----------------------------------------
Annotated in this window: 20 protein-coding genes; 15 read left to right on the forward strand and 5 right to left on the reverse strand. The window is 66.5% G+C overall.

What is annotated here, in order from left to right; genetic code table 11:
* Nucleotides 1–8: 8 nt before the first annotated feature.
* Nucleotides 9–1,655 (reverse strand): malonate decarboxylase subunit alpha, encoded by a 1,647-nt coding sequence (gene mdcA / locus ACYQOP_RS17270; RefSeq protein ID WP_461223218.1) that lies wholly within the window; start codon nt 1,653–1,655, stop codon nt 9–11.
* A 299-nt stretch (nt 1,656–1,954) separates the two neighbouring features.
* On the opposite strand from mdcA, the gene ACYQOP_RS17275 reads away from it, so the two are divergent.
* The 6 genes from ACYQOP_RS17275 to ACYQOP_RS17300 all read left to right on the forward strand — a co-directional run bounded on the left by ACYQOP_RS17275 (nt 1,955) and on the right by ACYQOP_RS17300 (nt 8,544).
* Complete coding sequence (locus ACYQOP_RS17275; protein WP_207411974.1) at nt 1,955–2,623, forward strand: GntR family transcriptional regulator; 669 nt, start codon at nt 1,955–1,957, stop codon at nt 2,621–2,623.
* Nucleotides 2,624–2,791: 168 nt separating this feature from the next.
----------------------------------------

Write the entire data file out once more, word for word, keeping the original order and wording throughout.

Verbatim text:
Annotated in this window: 20 protein-coding genes; 15 read left to right on the forward strand and 5 right to left on the reverse strand. The window is 66.5% G+C overall.

What is annotated here, in order from left to right; genetic code table 11:
* Nucleotides 1–8: 8 nt before the first annotated feature.
* Nucleotides 9–1,655 (reverse strand): malonate decarboxylase subunit alpha, encoded by a 1,647-nt coding sequence (gene mdcA / locus ACYQOP_RS17270; RefSeq protein ID WP_461223218.1) that lies wholly within the window; start codon nt 1,653–1,655, stop codon nt 9–11.
* A 299-nt stretch (nt 1,656–1,954) separates the two neighbouring features.
* On the opposite strand from mdcA, the gene ACYQOP_RS17275 reads away from it, so the two are divergent.
* The 6 genes from ACYQOP_RS17275 to ACYQOP_RS17300 all read left to right on the forward strand — a co-directional run bounded on the left by ACYQOP_RS17275 (nt 1,955) and on the right by ACYQOP_RS17300 (nt 8,544).
* Complete coding sequence (locus ACYQOP_RS17275; protein WP_207411974.1) at nt 1,955–2,623, forward strand: GntR family transcriptional regulator; 669 nt, start codon at nt 1,955–1,957, stop codon at nt 2,621–2,623.
* Nucleotides 2,624–2,791: 168 nt separating this feature from the next.